June 7, in London, is the highlight of the festivities. At 50, the Queen, mother of Charles, Anne, Andrew and Edward, but not yet a grandmother, is celebrating 25 years of her reign. She wears a sweet pink hat she wears, which is one of her glamorous outfits that she has the secret to. This moment of unity and national pride is followed around the world by a billion viewers on television. British privacy, plates and mugs with his doll are sold by the thousands. More than a million Britons – many of whom have taken to the streets, despite the rain – line the streets of London to cheer the carriage transporting their King and husband Prince Philip to St Paul’s Cathedral. There, thirty-seven heads of state – including US President Jimmy Carter – and representatives of Commonwealth countries await them at a religious ceremony.
After going to City Hall to renew her oath to serve the people all her life, the King then returned to Buckingham Palace to the cheers of the rave crowd. On the same evening, a solemn display of boats and fireworks was presented to the inhabitants of London, to the angels. The enthusiasm is that the entire royal family must appear on the palace balcony several times – including in the middle of the night – to greet the onlookers.
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However, the celebrations almost never took place. The country was hit by the first oil shock in 1973 and paralyzed by repeated strikes, then plunged into a very serious economic crisis, with high unemployment and extremely high inflation reaching unprecedented levels. The Labor government of James Callahan, which came to power in 1976, debated at length the advisability of organizing such a celebration, which would have cost hundreds of thousands of pounds to the public finances. Six months before the jubilee, and on the verge of bankruptcy, the UK had to borrow $3.9 billion from the International Monetary Fund! The prestige of the country came out of it severely damaged.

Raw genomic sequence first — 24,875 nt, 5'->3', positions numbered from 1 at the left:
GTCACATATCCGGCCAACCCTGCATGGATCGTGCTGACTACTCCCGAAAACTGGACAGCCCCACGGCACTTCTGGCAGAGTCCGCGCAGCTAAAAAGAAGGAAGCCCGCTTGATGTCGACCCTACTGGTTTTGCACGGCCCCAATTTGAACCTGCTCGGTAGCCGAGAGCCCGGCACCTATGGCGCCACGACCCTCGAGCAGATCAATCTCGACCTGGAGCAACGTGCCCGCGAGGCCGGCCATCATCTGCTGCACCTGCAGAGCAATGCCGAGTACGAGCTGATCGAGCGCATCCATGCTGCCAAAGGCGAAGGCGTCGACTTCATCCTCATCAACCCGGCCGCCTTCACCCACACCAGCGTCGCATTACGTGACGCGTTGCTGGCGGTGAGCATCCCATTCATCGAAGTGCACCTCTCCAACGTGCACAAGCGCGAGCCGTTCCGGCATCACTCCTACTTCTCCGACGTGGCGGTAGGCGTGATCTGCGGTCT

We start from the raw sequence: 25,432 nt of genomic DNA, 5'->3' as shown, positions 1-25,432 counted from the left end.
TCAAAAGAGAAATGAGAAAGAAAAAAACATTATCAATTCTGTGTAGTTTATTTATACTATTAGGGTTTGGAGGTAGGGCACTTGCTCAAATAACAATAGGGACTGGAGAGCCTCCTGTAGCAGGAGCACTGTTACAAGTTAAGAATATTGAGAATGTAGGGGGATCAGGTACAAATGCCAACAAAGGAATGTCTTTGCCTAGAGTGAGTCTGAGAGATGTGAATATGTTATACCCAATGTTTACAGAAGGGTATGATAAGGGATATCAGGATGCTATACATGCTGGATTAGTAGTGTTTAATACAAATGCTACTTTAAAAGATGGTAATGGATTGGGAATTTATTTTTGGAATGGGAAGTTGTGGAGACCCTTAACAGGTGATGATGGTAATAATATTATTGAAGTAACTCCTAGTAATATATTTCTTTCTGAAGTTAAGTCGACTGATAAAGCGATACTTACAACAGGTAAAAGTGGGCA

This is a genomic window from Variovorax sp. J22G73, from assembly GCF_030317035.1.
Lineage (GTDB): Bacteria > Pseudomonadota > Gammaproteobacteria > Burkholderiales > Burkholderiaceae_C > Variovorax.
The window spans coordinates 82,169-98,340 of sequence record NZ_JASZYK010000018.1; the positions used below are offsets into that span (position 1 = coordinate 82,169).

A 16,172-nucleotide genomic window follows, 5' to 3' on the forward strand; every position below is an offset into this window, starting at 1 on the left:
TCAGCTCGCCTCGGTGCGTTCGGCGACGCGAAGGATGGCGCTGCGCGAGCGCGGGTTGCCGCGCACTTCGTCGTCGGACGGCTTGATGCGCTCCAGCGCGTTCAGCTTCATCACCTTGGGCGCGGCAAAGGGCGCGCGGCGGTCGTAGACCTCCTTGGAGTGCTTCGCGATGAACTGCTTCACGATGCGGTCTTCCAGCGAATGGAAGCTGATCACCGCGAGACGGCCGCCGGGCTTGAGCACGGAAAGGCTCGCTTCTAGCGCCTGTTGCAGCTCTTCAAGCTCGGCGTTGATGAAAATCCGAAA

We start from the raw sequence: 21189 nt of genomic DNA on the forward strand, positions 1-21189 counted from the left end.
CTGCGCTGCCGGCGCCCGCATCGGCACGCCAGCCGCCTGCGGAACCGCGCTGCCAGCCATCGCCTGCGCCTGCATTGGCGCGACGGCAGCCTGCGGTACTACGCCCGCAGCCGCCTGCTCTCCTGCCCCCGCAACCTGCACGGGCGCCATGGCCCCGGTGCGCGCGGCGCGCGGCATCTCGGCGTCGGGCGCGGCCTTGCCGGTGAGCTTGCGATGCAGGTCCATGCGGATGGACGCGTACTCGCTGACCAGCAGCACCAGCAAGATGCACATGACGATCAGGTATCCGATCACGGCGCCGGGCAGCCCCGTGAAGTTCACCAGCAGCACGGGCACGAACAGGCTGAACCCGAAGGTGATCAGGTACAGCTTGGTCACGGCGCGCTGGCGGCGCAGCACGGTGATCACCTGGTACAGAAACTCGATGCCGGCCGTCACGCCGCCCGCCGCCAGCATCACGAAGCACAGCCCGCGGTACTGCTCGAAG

“God Save the Queen” crazy provocation of sex pistols
Three weeks before the festivities begin, on May 27, punk band Sex Pistols released their new single: “God Save the Queen.” Johnny Rotten’s band mocks the monarchy and the queen, as she is presented as not belonging to the human race (“she’s not a human being”) and personifies a debilitating “fascist regime.” Labels accompanying the album’s release are Not in the Lace: The Queen is adorned with a safety pin at the nose. The violence of the words aroused the indignation of part of the opinion, but the disc struck. It was acclaimed by a large part of young Englishmen, and got 150,000 copies in five days.
So it was a double or a resignation: would the Silver Jubilee masterpieces have provoked an outburst of wrath from the British people or on the contrary proved beneficial to English morale (and by the way the image of the crown) and re-welding around a common symbol? On June 7, the British people decided, when to celebrate. Buckingham and 10 Downing Street, who had finally agreed to organize the festivities, accompanied by the Queen’s major tour across the country and all the states of the Commonwealth, won their bet.
Provocative to the end, Sex Pistols took the opportunity to organize a private concert on the Thames on a boat called … “Queen Elizabeth”, quickly boarding six police patrol boats. They shouted “There is no future in the dream of England”, among other things, the group shouted “God Save the Queen” whose debut single, “Anarchy in the UK”, was a huge success in 1976.